Taiwan — Maintaining
Just like South Korea, it will maintain its spot. I wouldn’t live in Taiwan, just like I wouldn’t live in South Korea, because I don’t like to live in countries that border hostile neighbors. There are just too many Chinese missiles pointed at Taiwan for my taste, but in terms of economics, Taiwan will maintain.
Hong Kong — Maintaining
I get a lot of questions about Hong Kong; I expected China to put its foot on Hong Kong’s neck sometime around 2030, but I was 10 years off because they started doing that last year.
Although I have Hong Kong down as maintaining, I think eventually it will very slowly begin to collapse. It’s going to take a very long time for that to happen. For the time being, there won’t be any radical changes there, especially for an Alpha Male 2.0, if you choose to live there.
But Hong Kong has definitely peaked, and now they’re slowly coming down the other side. It’s not going to collapse “soon” like the rest of the West.
Southeast Asia — Rising
As I’ve said before, this is the greatest growth region in the entire world. With the possible exception of the Philippines, just about every country in southeast Asia is rising fast and hard-core! It’s a sharp upward movement. This region is on its way up — Myanmar, Laos, Thailand, Vietnam, Cambodia, Malaysia, and even Bangladesh, most likely.
Some of these will, of course, rise faster than others, and some of them will likely experience growth that is quite slow, but they’re all on their way up.
Singapore — Maintaining
Singapore won’t rise because it’s already basically in the top spot, and it’s hard to go anywhere from there, but it will continue to do well.
Indonesia — Rising (slowly)
This will happen very, very slowly, and mostly, it’s going to benefit from the economic activity of southeast Asia to its north.
The Philippines — Maintaining or Stagnating
I’m leaning toward stagnating for the Philippines; they’re fantastic people, but they’re a little psycho, so this one is harder to call.
Australia and New Zealand — Stagnate
These two are the quintessential examples of countries that are stagnating. These are the only two countries in the Western world that will not collapse, and there are two reasons for this. First, they don’t have the debt the rest of the Western world has, and second, they’re going to benefit from the rise of Asia and Southeast Asia. There’s a lot of Chinese and Southeast Asian money in Oceania, so they’re not going to collapse, but they’re not going to do well, either.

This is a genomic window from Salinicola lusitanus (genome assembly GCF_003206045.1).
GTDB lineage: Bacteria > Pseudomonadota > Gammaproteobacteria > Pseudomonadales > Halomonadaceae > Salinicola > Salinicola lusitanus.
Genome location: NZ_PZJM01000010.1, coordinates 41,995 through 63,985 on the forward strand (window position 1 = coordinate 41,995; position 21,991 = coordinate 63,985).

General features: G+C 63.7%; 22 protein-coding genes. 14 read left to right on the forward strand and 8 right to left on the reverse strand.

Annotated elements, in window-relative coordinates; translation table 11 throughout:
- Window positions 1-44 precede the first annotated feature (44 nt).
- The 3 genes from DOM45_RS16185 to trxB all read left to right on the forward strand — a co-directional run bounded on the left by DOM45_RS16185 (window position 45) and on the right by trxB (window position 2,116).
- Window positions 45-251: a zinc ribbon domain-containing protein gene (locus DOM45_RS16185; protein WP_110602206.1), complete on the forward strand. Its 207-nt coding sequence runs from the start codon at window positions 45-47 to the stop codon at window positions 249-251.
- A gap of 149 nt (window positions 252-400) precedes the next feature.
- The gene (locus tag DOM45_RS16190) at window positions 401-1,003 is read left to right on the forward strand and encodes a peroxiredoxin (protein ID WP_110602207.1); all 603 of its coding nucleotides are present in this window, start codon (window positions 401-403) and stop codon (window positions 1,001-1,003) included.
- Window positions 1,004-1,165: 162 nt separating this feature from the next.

Russia — Psycho or Rising (slowly)
Russia really is a coin toss. I’ve said this before, and I’m happy to double down on it now. I don’t know which direction they’ll go, but they will either go psycho or rise very slowly.
Russia has a lot going for it — a lot of natural resources, the military might of a superpower, and so on — but unfortunately, it’s hopelessly mismanaged. Putin runs Moscow and St. Petersburg, but not much else. Corruption is everywhere. It’s a culture with a lot of darkness, unfortunately; I’ve talked before about dating Russian women. Overall, Russia probably has more pros and more cons, in terms of sheer numbers, than any other country I can think of. It has a lot of both, which is why it’s so difficult to predict.
What I’ve discussed here is the state of the world from a macroeconomic perspective. What I have not talked about here is whether or not you should live in any particular place. As an Alpha Male 2.0 with location independent income, you can live in all kinds of places that might be psycho, stagnating, or even collapsing, and still be OK if you know what you’re doing.
So I’m not really talking about the best places to live; I did another video about that recently, and you can check that out if you like.
Caleb, as a longtime resident of Japan, I agree wholeheartedly with your assessment. I have been saying something similar for years: if the next two generations of Japanese are as abstemious and asexual as the current one, there may not be a third generation. In the meantime, beautiful and sexually frustrated young women abound, and until I relocate to Southeast Asia in four more years, here I shall be enjoying them.
This was hugely valuable Caleb. I’m excited to be a part of the rise of Asia. Question: do you think it’s worth it to learn other languages, specifically Asian languages? I know Jim Rogers had his children become fluent in Mandarin to prepare them for the future. Do you see English declining with the western world?
No. If anything I see English’s influence increasing (at least somewhat) as the world becomes smaller. English really is the de facto international standard and will remain so irrelevant of the West’s collapse.
Learning Asian languages isn’t a horrible idea but I have trouble recommending it because A) Chinese is really hard for Westerners to learn and B) in just a few years everyone will all have pocket translators in our ears or phones that will translate everything in real time from every language. I already use the Google Translate app on my phone for European languages like Spanish and, while a little clumsy sometimes, it definitely gets the job done. So why take all that time and effort when it won’t be necessary in a few years? At least that’s my view on it.